Volunteers' Week: Our Friday Volunteers!
To celebrate Volunteers' Week 2017, we will be posting interviews with some of the wonderful people who support Headway and our members throughout the year. Our volunteers make a huge difference to our team, and we couldn't do what we do without them!
Today we catch up with Friday volunteer Zara, who has been working with Headway for a year.
What made you want to volunteer with us?
It was my own experience of brain injury. I was diagnosed with a tumour in 2013, and within a week I was in surgery. I recovered very quickly and got back to ‘normal’, but obviously my life had changed a lot. It was huge – I was 24 at the time. You just go through the motions when you are told something like that, and you don’t really have time to panic. There was the pain obviously, but there was a weird peacefulness around it as well. You’re just taken care of by this great institution and these very talented people. The psychological recovery was harder - coming to terms with what had happened but also the fact that I looked the same.
It took me a while to get to a place where I actively wanted to do something. I went to the ward where I had been a patient, and asked them if there were any opportunities to volunteer - I had been so supported by the nurses – but it didn’t work out. At the time I lived in a shared house, and there was a party and I found out that someone there had volunteered at Headway. I’d never heard of it before, but he started telling me about it and I realised it was exactly what I’d been looking for. I just love this place. There’s nowhere else like it really, it’s such a supportive community.
What drives you to keep volunteering?
It’s a very life-affirming place I suppose. People here have had these huge things happen to them that have completely shaken up their life and identity. Then they come here and really do something with that experience. The art room for me was such a wonderful introduction to Headway. I was struck by people making and trying things out. Some would have never picked up a paintbrush in their life before – apart from maybe at school. Watching Headway support them by having the pop-up shop, the exhibitions and Submit to Love Studios. Even having B [one of our long-time members] coming around telling me how his potatoes are doing – there’s such a nurturing quality to everything here. People aren’t overlooked, which is really special. To have that level of support is unusual.
It helps me to have a bit of a touchstone for what happened. It’s a reminder. When something that major happens to you in life, you think about it every day. Your identity has been so affected by it. Sometimes you can still get swept up in the superficial things, but then you come to a place like this and it helps put things into perspective. I've learnt a lot from the people here - how resilient the body and mind is, even after trauma. It's inspiring.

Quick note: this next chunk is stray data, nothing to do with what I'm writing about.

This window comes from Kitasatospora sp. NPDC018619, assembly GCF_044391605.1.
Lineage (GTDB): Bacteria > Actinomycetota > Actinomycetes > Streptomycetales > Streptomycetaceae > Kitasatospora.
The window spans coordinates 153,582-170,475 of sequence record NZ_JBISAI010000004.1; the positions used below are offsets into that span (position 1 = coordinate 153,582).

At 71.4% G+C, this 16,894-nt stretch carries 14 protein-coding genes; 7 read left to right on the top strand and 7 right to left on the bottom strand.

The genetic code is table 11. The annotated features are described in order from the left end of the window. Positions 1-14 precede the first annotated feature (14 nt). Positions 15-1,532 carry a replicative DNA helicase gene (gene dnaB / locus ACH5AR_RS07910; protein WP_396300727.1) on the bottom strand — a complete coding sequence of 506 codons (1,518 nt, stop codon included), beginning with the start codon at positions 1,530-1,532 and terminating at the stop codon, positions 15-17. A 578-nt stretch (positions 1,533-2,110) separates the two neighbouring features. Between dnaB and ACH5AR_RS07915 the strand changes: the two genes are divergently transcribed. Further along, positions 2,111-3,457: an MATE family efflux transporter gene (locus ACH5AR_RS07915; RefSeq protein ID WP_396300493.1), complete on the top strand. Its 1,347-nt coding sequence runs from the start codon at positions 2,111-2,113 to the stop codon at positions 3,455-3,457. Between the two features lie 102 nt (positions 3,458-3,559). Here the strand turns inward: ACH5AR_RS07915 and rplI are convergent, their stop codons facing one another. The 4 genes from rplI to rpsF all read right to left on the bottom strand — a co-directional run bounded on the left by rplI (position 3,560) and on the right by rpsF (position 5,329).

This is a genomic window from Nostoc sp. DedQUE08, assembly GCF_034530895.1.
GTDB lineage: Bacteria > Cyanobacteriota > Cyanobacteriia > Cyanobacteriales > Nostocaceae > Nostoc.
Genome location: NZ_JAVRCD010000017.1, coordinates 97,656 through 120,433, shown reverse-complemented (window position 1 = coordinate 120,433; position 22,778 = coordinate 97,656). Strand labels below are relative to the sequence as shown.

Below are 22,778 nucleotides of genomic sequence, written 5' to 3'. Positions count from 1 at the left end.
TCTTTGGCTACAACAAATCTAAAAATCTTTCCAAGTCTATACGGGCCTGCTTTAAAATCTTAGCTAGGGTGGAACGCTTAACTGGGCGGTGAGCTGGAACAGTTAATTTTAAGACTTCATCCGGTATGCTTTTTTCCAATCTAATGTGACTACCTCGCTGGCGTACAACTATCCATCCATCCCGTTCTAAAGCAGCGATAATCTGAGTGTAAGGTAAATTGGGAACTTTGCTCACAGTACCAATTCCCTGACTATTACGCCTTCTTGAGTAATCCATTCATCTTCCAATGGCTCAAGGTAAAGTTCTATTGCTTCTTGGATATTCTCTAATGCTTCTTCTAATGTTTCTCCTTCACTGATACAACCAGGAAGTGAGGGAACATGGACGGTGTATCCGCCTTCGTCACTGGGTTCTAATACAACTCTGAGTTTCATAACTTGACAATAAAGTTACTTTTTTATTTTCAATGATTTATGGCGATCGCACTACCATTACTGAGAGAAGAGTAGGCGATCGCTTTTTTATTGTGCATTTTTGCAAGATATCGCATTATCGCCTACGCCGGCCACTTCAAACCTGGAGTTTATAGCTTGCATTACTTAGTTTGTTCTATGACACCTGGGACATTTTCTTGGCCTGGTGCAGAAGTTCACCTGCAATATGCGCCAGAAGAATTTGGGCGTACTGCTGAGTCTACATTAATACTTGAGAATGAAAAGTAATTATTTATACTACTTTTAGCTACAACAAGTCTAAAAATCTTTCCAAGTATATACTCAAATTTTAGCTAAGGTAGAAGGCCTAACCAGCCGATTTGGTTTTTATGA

So has volunteering here given you a different perspective on your own injury?
When I first started, I struggled with the term ‘brain injury’. I felt that it wasn’t related to my own experience, but after a while I realised that what happened to me is termed a brain injury. It’s a choice of words I would never have used, but now I do. During volunteer meetings the word ‘tumour’ would come up and people would talk about attention spans… and I’d get a little lump in my throat. I realised this isn’t just me being altruistic and giving, this is actually touching a bit of a nerve because it directly links to my own experience. That was quite hard at the beginning but it’s actually been really good for me.
Every so often I’ll be talking to a member and they’ll open up about what happened to them, and I’ll feel this slight distance. Then I might say something like ‘I remember when I was in hospital…’ and they’ll look at me and realise that I’ve been through something that’s comparable. That’s golden. There’s this moment of empathy and understanding, and it feels really good.
The interesting thing about brain injury is that you don’t always wear your injury on your sleeve. It’s hard when your family and friends see that you look fine and you’re even saying “I’m fine” but there are so many layers to it. With me, my scar is under all my hair. I couldn’t even witness the healing process myself. If you get a paper cut, or an injury on your hand, you’ll probably look at it 50 to 100 times a day, just checking in on it. It’s really important for the healing process to see that. But for me, it was all happening in my blind spot. I would try and hold a mirror up and not really be able to see it. Headway talk a lot about brain injury as a ‘hidden disability’ and that’s helped me in quite a personal way.
I think there’s quite a lot of misunderstanding around brain injury, and even when I tell people about Headway they often think it’s something to do with mental illness, schizophrenia or dementia. While those things are obviously all linked to the brain, it’s not what Headway is about. I have to explain it’s for acquired brain injury.
Are you planning to carry on volunteering with us?
I’ve really found my place and my role here. I lead relaxation group on Fridays, and look forward to that. It’s really special and I love it. I decided to research my own scripts to use, and I’ve brought in my own music. Having bits of feedback from the members has been rewarding, and they seem to like the music that I play. I’ve just done a three day course in guided imagery and music therapy, and I work in a music venue up the road, so it’s all linked to my interests. I like the idea of exploring how music can be used for brain injury. It’s fascinating.